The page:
and the boy they’re putting down. I say,
You know what they say? In cue as if we rehearsed it,
we both chime, the darker the berry, the sweeter the juice.
We flash twin smiles. There’s a moment when the air
gets less complicated in the room. The space is large enough
for me to ask, why y’all hate on each other so hard?

Oh, he? He my boy. See, that’s how we show love.
They crush so hard I want to weep —
I’m so tired of everybody being gangsta hard,
but they are being real. I know ‘cause I got brothers
and growin up I never saw them show love,
except in that one on one  — man on man dunk in yo face.
Call you ignant ten times a day kind of way.
Their talk swags like their walk.
I follow the conversation as it dips and drags.
We end up talking about how we were punished as kids.

I lead with, I’m from the South and ya’ll don’t know
nothin about a switch — havin to go ‘round back
fetch your own hickory, the same stick use to beat you.
I say these words and I still feel the sting of the switch.
See welts raising into an angry language of graffiti on my skin.
One says, don’t bring back no skinny one neither.
I shake my head in solidarity—the blood we’ve spilled makes us kin.
Another boys says, what about those belts?
I hear my mama’s beating cadence,
a belt whip with every word, I—told—you—not — to…

Another says, extension cord.
I’m brought fully awake, cause
I don’t know nothing ‘bout that kind of whippin.
We only heard of Cedric down the street gettin beat like that.
Then, we did not know the word, Abuse
or the phrase Child Protective Services.
We just said his mama was MEAN.

Jicante, another says, I say huh? Rice.
You kneel on raw rice for hours.
We walk down alleys; I listen as they go deeper
into the shadows farther than I have ever been,
but we don’t skip a beat. We laugh —
joke about our beatings and nobody mentions
the pain, but it’s all understood — we are all battered.
We bump up against each other’s wounds before we brainstorm.
I pick up the marker and they bicker blue versus red.
I read between the gang signs. It is not lost on me,
that when these colors mingle, they make purple.
I muse in my mind how violence for them still continues.
I come back to the poem, that we are here to write;
the ones that saved my life. I know this detour we took
down old roads is a place we had to go,
places where we have been loved so hard it hurts,
so hard we are still bruised.
We bear our scars,
then we pick up our pens
and write.

 

 

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Glenis Redmond is a native of Greenville, South Carolina. She resides in Asheville, North Carolina. She graduated from Erskine College and obtained her M.F.A at Warren Wilson College. She is a full-time performance poet and published in literary journals across the nation.

For great-grandpa, Will Rogers

Born in the 1800’s

 

My hand say, Pick, plow, push and pull,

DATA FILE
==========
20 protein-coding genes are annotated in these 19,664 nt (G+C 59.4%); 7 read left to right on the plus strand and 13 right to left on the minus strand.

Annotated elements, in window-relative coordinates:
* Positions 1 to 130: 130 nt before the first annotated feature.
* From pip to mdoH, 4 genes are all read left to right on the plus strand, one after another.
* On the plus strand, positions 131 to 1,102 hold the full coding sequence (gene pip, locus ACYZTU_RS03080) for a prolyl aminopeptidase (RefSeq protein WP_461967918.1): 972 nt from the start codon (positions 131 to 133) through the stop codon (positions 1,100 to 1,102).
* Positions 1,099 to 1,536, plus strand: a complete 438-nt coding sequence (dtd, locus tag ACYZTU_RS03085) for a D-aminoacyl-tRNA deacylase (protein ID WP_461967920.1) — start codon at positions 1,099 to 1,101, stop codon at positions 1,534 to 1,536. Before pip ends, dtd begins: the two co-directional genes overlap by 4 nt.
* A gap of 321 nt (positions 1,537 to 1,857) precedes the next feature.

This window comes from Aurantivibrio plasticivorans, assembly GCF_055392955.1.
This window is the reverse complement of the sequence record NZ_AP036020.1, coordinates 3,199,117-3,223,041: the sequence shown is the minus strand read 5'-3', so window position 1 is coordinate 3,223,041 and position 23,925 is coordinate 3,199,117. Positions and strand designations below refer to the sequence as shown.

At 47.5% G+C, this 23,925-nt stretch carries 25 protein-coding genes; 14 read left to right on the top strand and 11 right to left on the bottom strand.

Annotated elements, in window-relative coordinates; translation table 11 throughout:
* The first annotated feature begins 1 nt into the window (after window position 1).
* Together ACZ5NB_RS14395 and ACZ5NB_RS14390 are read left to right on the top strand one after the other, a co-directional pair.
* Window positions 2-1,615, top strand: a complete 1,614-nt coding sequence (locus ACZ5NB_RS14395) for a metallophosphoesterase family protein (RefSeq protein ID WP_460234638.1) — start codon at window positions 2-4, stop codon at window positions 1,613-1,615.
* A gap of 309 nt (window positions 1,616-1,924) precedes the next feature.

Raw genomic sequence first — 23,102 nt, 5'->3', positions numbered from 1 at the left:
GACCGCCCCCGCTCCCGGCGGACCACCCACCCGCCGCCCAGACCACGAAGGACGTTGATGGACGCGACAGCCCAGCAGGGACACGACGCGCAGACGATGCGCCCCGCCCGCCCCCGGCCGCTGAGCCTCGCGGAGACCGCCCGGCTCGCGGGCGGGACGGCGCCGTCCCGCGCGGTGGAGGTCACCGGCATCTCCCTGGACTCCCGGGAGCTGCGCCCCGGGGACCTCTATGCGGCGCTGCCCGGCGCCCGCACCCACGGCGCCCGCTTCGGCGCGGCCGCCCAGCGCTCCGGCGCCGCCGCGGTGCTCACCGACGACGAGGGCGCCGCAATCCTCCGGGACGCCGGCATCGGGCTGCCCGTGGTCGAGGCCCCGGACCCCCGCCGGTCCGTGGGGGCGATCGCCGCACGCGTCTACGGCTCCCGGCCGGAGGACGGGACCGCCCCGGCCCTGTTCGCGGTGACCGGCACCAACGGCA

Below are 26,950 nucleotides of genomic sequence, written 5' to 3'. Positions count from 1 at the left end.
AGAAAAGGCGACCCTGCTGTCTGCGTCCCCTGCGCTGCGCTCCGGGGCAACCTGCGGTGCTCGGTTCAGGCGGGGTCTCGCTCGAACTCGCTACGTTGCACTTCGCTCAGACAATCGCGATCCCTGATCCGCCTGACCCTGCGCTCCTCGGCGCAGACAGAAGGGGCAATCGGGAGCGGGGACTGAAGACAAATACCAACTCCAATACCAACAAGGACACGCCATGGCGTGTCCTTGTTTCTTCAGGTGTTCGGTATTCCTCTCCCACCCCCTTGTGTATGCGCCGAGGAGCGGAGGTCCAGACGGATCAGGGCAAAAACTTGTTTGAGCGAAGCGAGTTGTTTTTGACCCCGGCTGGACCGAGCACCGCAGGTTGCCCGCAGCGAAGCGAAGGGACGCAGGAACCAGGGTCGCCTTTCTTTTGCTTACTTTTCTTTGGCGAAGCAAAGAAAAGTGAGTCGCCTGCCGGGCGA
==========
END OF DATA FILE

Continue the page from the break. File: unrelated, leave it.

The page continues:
‘cause it learned to curl itself around every tool

of work. The muscles say, bend yourself like the sky,

coil yourself blue around both sun and moon.

 

Listen, my back be lit by both. My hand

got its own eyes and can pick a field of cotton

in its sleep. Don’t mind the rough bumps —

the callused touch. I work this ground

 

like it was my religion and my hands

never stop praying. Some folk got a green thumb,

look at my crop and you’ll testify my whole hand

be covered. I can make dead wood grow.

 

I listen to my hand, it say, Work.

My hand got its own speech. It don’t stutter

it say, Work, Will. Though it comes to mostly nothin,

this nothin is what I be working for.

 

Come harvest time I drive the horse

and buggy to town. Settle up.

This is where my hand loses its mind,

refuses to speak.

 

Dumb-struck like the white writing page.

The same hand fluent on the land,

don’t have a thang to say around a pen.

The same fingers that can outwork any man

 

wilts. What if I could turn my letters

like I turn the soil? What if I could

make more than my mark, a wavery X

that’s supposed to speak for me?For great-grandpa, Will Rogers

Born in the 1800’s

 

My hand say, Pick, plow, push and pull,

‘cause it learned to curl itself around every tool

of work. The muscles say, bend yourself like the sky,

coil yourself blue around both sun and moon.

 

Listen, my back be lit by both. My hand

got its own eyes and can pick a field of cotton

in its sleep. Don’t mind the rough bumps —

the callused touch. I work this ground

 

like it was my religion and my hands

never stop praying. Some folk got a green thumb,

look at my crop and you’ll testify my whole hand

be covered. I can make dead wood grow.

 

I listen to my hand, it say, Work.

My hand got its own speech. It don’t stutter

it say, Work, Will. Though it comes to mostly nothin,

this nothin is what I be working for.

 

Come harvest time I drive the horse

and buggy to town. Settle up.

This is where my hand loses its mind,

refuses to speak.

 

Dumb-struck like the white writing page.

The same hand fluent on the land,

don’t have a thang to say around a pen.

The same fingers that can outwork any man

 

wilts. What if I could turn my letters

like I turn the soil? What if I could

make more than my mark, a wavery X

that’s supposed to speak for me?